Much was made, and understandably so, of the decision a few years back to do away with the requirement that Pennsylvania sportsmen display their hunting license on their backs.
That had been the rule for decades, after all. You bought a license, you stuck it in a holder and you pinned it to your back. Many hunting jackets even came with loops so you didn’t have to run the pin through the material.
Now, of course, Keystone State hunters can carry their license in a pocket or even their wallet.
That’s worked out OK, for hunters and law enforcement officers, so much so that, periodically, people ask why they have to wear their Pennsylvania fishing license, or at least a fishing license button.
Interestingly, one state’s gone even further.
Starting this year, South Dakota’s Game, Fish and Parks Department is allowing hunters to log into their online licensing account on their smartphone, view their small game, fishing or trapping license and take a picture or screenshot of it. Having that picture on their phone counts the same as carrying a paper license when afield.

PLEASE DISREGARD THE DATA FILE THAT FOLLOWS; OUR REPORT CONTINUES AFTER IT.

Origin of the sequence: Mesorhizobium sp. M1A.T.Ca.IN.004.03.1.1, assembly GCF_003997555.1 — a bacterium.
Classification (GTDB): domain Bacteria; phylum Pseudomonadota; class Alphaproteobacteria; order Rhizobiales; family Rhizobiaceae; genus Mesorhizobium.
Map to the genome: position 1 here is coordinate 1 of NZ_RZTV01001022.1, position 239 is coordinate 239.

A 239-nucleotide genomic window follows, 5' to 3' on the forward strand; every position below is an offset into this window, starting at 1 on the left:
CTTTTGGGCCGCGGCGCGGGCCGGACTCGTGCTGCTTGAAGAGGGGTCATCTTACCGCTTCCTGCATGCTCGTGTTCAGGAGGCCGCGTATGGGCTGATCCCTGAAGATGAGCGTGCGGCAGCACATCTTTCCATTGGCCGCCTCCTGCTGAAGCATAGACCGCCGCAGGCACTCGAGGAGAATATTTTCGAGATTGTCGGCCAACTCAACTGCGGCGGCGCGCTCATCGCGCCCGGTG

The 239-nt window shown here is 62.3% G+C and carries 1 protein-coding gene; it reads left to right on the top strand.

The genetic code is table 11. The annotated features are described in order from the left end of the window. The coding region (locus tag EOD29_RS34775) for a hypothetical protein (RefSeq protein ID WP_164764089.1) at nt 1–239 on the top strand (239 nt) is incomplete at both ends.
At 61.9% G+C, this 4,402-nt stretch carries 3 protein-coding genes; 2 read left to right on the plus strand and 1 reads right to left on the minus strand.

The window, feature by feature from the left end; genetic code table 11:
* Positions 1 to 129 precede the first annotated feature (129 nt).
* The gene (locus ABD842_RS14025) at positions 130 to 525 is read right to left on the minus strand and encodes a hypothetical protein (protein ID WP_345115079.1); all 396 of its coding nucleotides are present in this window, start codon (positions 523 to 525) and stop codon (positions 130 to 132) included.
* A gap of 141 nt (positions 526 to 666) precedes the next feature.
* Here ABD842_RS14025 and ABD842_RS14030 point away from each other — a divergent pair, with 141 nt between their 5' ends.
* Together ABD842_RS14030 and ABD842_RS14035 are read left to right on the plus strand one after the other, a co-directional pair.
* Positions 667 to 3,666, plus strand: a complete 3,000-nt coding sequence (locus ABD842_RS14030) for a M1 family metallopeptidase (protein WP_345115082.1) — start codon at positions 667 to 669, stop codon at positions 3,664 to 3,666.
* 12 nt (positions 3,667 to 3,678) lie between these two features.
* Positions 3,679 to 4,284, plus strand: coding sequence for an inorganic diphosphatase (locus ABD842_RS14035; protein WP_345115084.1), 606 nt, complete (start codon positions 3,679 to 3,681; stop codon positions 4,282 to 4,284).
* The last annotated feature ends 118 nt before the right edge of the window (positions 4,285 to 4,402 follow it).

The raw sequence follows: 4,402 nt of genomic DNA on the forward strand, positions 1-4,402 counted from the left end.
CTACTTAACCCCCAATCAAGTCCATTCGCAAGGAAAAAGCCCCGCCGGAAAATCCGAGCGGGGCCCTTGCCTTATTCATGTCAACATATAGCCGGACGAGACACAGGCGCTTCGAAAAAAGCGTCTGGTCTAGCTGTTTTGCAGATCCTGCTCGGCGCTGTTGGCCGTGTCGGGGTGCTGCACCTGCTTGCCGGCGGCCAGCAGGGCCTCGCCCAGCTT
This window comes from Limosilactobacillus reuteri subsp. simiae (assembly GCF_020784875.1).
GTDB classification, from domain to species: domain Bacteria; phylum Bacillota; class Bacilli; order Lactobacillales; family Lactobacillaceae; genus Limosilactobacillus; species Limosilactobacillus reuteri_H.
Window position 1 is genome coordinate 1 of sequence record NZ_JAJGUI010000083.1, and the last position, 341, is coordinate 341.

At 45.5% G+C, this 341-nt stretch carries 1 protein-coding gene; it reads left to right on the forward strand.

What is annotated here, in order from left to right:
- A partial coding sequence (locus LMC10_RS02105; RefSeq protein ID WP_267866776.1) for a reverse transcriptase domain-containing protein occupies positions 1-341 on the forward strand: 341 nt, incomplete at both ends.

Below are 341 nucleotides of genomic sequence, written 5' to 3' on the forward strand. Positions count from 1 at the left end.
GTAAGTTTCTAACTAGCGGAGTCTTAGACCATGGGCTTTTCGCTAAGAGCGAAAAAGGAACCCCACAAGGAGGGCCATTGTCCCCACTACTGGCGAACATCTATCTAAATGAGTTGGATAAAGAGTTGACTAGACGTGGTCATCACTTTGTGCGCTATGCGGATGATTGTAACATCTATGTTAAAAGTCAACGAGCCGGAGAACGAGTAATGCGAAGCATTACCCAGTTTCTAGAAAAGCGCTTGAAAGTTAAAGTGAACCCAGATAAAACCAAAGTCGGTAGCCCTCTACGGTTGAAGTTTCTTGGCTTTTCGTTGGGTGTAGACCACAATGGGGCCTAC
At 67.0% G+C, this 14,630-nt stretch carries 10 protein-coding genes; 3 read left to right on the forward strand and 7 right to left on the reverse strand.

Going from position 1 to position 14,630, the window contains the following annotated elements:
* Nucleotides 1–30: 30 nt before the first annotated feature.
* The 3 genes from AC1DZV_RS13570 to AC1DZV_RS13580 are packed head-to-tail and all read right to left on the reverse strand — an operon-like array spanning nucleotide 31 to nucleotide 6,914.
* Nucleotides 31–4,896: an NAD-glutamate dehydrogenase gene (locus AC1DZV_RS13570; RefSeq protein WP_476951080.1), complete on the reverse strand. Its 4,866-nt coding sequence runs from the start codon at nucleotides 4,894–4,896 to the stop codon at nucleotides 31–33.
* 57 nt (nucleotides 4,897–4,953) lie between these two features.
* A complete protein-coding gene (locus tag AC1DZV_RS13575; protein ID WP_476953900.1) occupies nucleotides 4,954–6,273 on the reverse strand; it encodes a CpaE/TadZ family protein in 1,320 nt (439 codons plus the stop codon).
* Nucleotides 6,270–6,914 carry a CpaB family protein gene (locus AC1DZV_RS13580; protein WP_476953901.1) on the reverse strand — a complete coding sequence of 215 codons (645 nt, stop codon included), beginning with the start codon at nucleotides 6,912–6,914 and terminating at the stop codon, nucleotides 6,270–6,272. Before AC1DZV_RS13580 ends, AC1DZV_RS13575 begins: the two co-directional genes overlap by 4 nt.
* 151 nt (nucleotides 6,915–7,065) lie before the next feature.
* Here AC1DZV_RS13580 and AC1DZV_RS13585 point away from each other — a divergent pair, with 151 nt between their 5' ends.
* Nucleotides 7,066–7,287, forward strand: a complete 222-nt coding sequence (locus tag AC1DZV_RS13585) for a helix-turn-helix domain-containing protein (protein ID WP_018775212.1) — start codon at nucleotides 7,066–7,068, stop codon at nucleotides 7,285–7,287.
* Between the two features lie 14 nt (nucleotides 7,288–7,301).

Conservation officers can scan a bar code in the upper right hand corner of that electronic license to do things like check its validity.
The electronic version of a license isn’t all-encompassing, necessarily. Hunters still need to carry paper versions of federal waterfowl stamps and tags and licenses mailed from the agency – much like doe tags are mailed here.
And those hunters who choose to rely on a paper license can still do so.
But the agency is trying to be customer friendly.
“As technology evolves, (Game, Fish and Parks) is committed to actively engaging with hunters, anglers and trappers across the state to provide them with the digital services that make it easier to do business with us,” reads a press release from the agency.
The electronic license won’t be foolproof, I’d guess. What if you’re hunting legally, but your phone battery dies in the woods, for example? If you’re stopped by a conservation officer who asks to see your license, what happens?
But nothing’s ever perfect. Even now, a hunter can forget a paper license at home, or – as happens here often, according to conservation officers – forget to replace their old license with their new one.
Credit Game, Fish and Parks for at least being forward thinking.